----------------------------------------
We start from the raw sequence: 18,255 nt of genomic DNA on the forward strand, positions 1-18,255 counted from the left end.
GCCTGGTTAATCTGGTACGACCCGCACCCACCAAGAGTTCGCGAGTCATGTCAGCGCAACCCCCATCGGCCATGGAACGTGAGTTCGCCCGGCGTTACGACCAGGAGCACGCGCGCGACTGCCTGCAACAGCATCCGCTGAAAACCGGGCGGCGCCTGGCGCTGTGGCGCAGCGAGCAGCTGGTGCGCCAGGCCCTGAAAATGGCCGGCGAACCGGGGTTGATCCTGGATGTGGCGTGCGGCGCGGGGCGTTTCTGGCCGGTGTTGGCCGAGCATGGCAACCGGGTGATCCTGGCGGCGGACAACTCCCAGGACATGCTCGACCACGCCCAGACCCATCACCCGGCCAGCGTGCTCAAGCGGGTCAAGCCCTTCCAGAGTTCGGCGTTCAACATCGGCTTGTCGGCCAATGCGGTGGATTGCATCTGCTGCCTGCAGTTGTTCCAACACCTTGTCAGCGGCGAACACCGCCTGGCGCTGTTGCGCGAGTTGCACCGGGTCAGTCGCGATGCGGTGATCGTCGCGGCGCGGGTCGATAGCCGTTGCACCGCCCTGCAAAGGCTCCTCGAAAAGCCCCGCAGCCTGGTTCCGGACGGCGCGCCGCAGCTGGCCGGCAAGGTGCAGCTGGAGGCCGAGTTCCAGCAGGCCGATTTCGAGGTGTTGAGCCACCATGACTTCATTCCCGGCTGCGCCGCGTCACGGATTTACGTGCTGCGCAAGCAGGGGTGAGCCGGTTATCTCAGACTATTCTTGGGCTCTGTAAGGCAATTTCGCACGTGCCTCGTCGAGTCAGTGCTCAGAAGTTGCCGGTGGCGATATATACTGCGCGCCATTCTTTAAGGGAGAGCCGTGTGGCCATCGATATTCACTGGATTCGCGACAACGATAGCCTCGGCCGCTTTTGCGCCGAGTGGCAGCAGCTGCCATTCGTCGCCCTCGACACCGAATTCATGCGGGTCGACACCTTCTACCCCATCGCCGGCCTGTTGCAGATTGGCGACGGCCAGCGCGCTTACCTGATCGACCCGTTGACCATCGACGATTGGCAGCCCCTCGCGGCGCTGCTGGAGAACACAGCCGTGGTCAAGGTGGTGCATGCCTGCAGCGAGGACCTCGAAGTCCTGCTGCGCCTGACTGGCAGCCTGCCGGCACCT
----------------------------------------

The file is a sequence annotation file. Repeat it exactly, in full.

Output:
We start from the raw sequence: 18,255 nt of genomic DNA on the forward strand, positions 1-18,255 counted from the left end.
GCCTGGTTAATCTGGTACGACCCGCACCCACCAAGAGTTCGCGAGTCATGTCAGCGCAACCCCCATCGGCCATGGAACGTGAGTTCGCCCGGCGTTACGACCAGGAGCACGCGCGCGACTGCCTGCAACAGCATCCGCTGAAAACCGGGCGGCGCCTGGCGCTGTGGCGCAGCGAGCAGCTGGTGCGCCAGGCCCTGAAAATGGCCGGCGAACCGGGGTTGATCCTGGATGTGGCGTGCGGCGCGGGGCGTTTCTGGCCGGTGTTGGCCGAGCATGGCAACCGGGTGATCCTGGCGGCGGACAACTCCCAGGACATGCTCGACCACGCCCAGACCCATCACCCGGCCAGCGTGCTCAAGCGGGTCAAGCCCTTCCAGAGTTCGGCGTTCAACATCGGCTTGTCGGCCAATGCGGTGGATTGCATCTGCTGCCTGCAGTTGTTCCAACACCTTGTCAGCGGCGAACACCGCCTGGCGCTGTTGCGCGAGTTGCACCGGGTCAGTCGCGATGCGGTGATCGTCGCGGCGCGGGTCGATAGCCGTTGCACCGCCCTGCAAAGGCTCCTCGAAAAGCCCCGCAGCCTGGTTCCGGACGGCGCGCCGCAGCTGGCCGGCAAGGTGCAGCTGGAGGCCGAGTTCCAGCAGGCCGATTTCGAGGTGTTGAGCCACCATGACTTCATTCCCGGCTGCGCCGCGTCACGGATTTACGTGCTGCGCAAGCAGGGGTGAGCCGGTTATCTCAGACTATTCTTGGGCTCTGTAAGGCAATTTCGCACGTGCCTCGTCGAGTCAGTGCTCAGAAGTTGCCGGTGGCGATATATACTGCGCGCCATTCTTTAAGGGAGAGCCGTGTGGCCATCGATATTCACTGGATTCGCGACAACGATAGCCTCGGCCGCTTTTGCGCCGAGTGGCAGCAGCTGCCATTCGTCGCCCTCGACACCGAATTCATGCGGGTCGACACCTTCTACCCCATCGCCGGCCTGTTGCAGATTGGCGACGGCCAGCGCGCTTACCTGATCGACCCGTTGACCATCGACGATTGGCAGCCCCTCGCGGCGCTGCTGGAGAACACAGCCGTGGTCAAGGTGGTGCATGCCTGCAGCGAGGACCTCGAAGTCCTGCTGCGCCTGACTGGCAGCCTGCCGGCACCT